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promise ring

promise ring

Promise rings: Origin and history

Our life is full of promises. Many of them are quite routine: you promise to pick up someone at the airport, help a friend or sibling with a school project or volunteer to buy some groceries on the way from work. In fact, some of our promises are implied and unspoken. We build our lives around them. There is also a special kind of promises. They are meant to last a long time or even for as long as we may live. Such promises can also mean a great deal to a person who benefits from them, as they are to the promise-keeper. It is only natural that a long time ago mankind developed the practice of offering tokens that serve as reminders of such important promises. It only seems fit that promise rings – valuable in themselves – were chosen as the ultimate token of human commitments.

There is no reason to doubt that the use of rings as tokens is as ancient as the custom of wearing rings. This included, of course, lip rings, neck rings, nose rings, anklets, bracelets and ear rings – all known to be in use from prehistoric times. The custom of wearing rings on one’s fingers was much less common in primitive societies. This may be explained by the fact that a ring on a finger (unlike a nose-ring, for instance) can easily interfere with mundane tasks. A finger ring is often seen as an Egyptian innovation, but even the civilization of Ancient Egypt did not owe this invention to the tastes and leisurely life style of its wealthy members. Instead, rings, in form of signets, were used so seal documents, thus insuring their authenticity. This possession of such a ring indicated authority and power. As a result, rings quickly rose to the status of jewelry. Many beautiful rings from that era can be found in museums. It is unclear, however, whether Egyptian rings were ever employed as tokens.

Among the Ancient Greeks, however, the very origin of finger rings was connected with the idea of a pledge and keeping something constantly on one’s mind. After Zeus released Prometheus from the never-ending torture in the mountains of Caucasus, the rebellious god had to wear a finger ring forged from the links of his iron chain, “adorned” with a piece of the rock to which he had remained chained for centuries. This certainly sounds like an early promise ring with a simple message: I shall respect the will of Zeus!

Another variation of promise rings – betrothal rings – was well known in Ancient Rome. Anulus pronubus was composed of two rings having oval plates with the engraved names of the betrothed couple. These rings were originally made out of inexpensive iron, but eventually it became legal for all Roman citizens to wear gold rings.

Posie rings had their peak of popularity in England during the 15th, 16th and 17th centuries. They were often used as tokens of love, affection and the prospect of marriage. These rings are known for the charming short love poems that were usually inscribed on the outside or on the inside. The quantities of the rings that have been preserved indicate that posies were quite affordable.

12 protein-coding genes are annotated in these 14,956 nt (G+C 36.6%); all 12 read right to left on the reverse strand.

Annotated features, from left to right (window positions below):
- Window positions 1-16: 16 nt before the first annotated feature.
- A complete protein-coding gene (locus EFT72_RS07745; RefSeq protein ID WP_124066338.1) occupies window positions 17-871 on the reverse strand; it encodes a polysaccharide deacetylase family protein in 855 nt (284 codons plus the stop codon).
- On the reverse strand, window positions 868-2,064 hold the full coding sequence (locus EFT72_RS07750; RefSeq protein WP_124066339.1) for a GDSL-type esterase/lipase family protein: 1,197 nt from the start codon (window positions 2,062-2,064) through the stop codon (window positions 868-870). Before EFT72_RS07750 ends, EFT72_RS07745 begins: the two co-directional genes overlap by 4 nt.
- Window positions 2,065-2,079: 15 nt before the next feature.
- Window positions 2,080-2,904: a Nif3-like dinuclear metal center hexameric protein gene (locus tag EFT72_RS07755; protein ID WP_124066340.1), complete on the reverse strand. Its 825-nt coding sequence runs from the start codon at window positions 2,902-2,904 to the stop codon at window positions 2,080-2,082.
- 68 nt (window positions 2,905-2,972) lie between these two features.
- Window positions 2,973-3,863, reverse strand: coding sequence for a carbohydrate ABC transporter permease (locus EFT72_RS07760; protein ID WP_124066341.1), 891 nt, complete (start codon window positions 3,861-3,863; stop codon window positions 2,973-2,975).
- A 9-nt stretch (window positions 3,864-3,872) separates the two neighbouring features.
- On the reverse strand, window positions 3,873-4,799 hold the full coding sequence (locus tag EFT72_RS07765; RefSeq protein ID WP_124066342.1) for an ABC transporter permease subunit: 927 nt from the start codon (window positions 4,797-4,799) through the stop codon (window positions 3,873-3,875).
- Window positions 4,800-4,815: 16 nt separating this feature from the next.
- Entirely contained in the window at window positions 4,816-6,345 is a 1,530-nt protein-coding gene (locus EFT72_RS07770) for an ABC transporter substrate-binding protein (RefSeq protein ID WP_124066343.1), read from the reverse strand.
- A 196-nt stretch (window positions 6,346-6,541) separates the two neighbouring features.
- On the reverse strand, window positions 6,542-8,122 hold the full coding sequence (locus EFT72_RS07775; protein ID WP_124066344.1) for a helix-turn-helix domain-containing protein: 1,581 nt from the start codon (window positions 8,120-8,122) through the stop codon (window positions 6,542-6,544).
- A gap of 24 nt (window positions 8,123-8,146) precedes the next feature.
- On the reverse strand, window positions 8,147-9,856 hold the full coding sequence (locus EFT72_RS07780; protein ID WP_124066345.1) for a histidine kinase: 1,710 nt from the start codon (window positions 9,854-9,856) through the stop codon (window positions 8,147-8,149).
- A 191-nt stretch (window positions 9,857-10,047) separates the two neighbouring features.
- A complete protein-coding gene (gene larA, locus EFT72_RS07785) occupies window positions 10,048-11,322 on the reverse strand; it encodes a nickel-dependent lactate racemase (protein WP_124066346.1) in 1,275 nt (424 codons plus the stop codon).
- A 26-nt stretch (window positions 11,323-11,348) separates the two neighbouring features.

Memorial rings were once popular among people who wished to be remembered after death by their friends and relatives. Shakespeare, for instance, bequeathed rings to a number of his friends.

Interestingly, the very term promise ring appears to be rather recent. Some people claim that it is only a decade old. The earliest instance I could locate was in a 1970s dictionary of jewelry.

Promise Rings: Modern Types and Traditional Meanings

It is important to understand that the uses of promise rings can be both traditional and extremely creative. The promises that people give to each other vary quite a bit. If you ever feel that certain promises are significant enough to have a ring associated with them that alone constitutes a case where a promise ring is appropriate. Having said that, here are the most popular uses of promise rings:

  • Pre-engagement – many couples feel that there is a step in their relationship when an engagement is still far away, but the sense of commitment is already quite strong.
  • Purity rings – the most recently introduced variation of promise rings, also referred to as chastity rings. These rings indicate the wearer’s desire to abstain from sexual activities (the limits are variously defined). They can be given by a parent, in which case it is not uncommon to have a simple ceremony followed by the signing of a document that further asserts the agreement between the wearer and the parent/guardian. It is also possible for an individual (most often a teenager) to voluntarily obtain a purity ring and wear it, in order to indicate that he or she wishes to abstain from sex until marriage. Purity rings are intended to be worn until the wedding day, when they are replaced with wedding bands. Originally inexpensive, purity rings have recently evolved in their style and can be often found made out of gold, titanium or platinum. Technically, any ring can be designated as a purity ring. Typically, however, certain inscriptions are very commonly engraved on chastity rings. They are worn both by male and female teenagers alike.